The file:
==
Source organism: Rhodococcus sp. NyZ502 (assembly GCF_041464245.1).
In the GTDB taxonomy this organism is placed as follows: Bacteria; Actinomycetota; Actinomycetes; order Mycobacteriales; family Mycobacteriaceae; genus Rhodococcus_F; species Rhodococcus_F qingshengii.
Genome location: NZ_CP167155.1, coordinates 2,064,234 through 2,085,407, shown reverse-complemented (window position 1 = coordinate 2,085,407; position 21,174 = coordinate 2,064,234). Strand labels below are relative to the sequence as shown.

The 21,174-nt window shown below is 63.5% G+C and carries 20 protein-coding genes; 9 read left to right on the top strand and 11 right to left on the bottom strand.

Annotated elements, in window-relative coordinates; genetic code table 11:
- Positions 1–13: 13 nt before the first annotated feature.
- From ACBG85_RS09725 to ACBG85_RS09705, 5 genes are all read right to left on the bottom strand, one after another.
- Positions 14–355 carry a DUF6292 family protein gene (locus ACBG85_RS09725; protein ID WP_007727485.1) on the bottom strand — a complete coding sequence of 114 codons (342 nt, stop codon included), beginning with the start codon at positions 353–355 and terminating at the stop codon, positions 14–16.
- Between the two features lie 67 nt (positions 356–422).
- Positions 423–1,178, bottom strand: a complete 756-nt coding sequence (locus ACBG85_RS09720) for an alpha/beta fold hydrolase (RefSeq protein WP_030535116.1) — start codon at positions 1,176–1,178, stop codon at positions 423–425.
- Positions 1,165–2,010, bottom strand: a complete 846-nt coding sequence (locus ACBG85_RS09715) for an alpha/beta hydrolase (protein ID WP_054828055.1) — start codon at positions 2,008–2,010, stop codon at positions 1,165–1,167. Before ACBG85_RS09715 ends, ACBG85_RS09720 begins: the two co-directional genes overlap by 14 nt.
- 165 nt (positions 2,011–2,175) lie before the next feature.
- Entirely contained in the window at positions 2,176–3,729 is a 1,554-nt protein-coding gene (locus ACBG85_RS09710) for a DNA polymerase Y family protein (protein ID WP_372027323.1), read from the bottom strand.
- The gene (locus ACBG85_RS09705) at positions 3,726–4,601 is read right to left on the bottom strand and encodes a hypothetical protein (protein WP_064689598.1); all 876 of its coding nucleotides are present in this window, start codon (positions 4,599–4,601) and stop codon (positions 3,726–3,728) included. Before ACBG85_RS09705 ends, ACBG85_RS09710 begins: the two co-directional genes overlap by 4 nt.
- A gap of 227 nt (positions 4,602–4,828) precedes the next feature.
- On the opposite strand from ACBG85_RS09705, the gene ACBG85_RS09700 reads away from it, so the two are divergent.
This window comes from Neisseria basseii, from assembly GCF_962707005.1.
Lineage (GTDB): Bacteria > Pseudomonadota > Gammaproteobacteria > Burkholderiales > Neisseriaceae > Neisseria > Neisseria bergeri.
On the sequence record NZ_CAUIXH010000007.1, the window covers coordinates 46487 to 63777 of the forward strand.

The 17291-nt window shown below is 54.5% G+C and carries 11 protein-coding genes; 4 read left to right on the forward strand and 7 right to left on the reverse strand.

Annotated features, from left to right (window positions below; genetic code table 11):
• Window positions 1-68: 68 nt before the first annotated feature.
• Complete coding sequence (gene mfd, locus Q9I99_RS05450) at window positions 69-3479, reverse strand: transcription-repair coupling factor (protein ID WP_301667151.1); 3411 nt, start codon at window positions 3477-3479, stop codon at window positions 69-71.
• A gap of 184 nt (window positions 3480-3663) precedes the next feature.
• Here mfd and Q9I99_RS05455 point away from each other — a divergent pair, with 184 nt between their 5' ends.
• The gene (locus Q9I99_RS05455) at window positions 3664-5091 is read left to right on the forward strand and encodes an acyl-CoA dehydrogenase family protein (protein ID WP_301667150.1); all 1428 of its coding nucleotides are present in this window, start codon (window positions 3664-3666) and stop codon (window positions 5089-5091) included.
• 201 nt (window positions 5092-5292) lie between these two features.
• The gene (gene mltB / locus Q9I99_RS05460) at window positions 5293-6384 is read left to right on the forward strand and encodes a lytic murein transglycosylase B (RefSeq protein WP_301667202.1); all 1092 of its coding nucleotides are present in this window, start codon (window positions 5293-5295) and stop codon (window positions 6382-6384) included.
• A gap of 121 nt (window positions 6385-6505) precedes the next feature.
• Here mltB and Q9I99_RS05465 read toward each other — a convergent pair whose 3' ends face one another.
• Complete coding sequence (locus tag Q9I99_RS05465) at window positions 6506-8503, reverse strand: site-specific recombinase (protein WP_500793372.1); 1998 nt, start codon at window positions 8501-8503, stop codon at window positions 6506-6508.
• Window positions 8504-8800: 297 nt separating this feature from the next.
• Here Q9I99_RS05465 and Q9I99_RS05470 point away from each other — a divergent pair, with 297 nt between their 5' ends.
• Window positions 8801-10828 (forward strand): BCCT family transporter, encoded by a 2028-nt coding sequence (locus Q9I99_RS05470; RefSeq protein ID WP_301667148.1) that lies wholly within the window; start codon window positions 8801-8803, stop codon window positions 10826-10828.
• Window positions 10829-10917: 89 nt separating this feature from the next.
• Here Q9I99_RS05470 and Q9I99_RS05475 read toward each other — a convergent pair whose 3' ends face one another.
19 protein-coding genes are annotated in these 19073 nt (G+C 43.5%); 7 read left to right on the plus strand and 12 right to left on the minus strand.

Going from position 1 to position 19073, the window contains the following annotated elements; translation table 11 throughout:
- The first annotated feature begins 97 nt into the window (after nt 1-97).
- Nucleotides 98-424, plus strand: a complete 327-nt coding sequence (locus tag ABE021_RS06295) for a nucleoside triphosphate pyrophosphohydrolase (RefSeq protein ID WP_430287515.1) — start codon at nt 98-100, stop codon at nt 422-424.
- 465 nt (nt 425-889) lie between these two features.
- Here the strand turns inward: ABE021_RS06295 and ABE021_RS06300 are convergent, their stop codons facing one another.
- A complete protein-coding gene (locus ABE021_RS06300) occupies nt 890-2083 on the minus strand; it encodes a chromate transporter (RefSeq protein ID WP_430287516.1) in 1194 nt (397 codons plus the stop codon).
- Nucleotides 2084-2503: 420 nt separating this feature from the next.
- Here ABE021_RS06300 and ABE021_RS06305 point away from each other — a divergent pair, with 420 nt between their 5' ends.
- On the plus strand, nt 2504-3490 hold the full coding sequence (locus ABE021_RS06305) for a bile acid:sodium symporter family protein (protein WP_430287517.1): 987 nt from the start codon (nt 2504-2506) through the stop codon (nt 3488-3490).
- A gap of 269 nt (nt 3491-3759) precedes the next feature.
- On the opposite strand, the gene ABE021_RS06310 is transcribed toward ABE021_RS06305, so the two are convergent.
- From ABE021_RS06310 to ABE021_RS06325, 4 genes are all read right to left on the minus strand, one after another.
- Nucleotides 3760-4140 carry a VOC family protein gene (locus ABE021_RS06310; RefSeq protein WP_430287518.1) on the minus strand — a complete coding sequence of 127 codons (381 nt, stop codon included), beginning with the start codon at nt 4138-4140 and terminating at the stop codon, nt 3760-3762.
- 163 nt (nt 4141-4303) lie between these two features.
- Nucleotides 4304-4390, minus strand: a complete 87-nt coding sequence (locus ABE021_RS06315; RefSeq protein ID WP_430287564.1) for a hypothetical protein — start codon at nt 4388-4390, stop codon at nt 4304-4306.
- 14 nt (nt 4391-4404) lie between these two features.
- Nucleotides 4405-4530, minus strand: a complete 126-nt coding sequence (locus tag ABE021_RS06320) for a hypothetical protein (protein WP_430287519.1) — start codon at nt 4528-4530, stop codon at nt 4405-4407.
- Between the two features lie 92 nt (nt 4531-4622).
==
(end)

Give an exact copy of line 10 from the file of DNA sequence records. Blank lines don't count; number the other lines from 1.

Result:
- Positions 423–1,178, bottom strand: a complete 756-nt coding sequence (locus ACBG85_RS09720) for an alpha/beta fold hydrolase (RefSeq protein WP_030535116.1) — start codon at positions 1,176–1,178, stop codon at positions 423–425.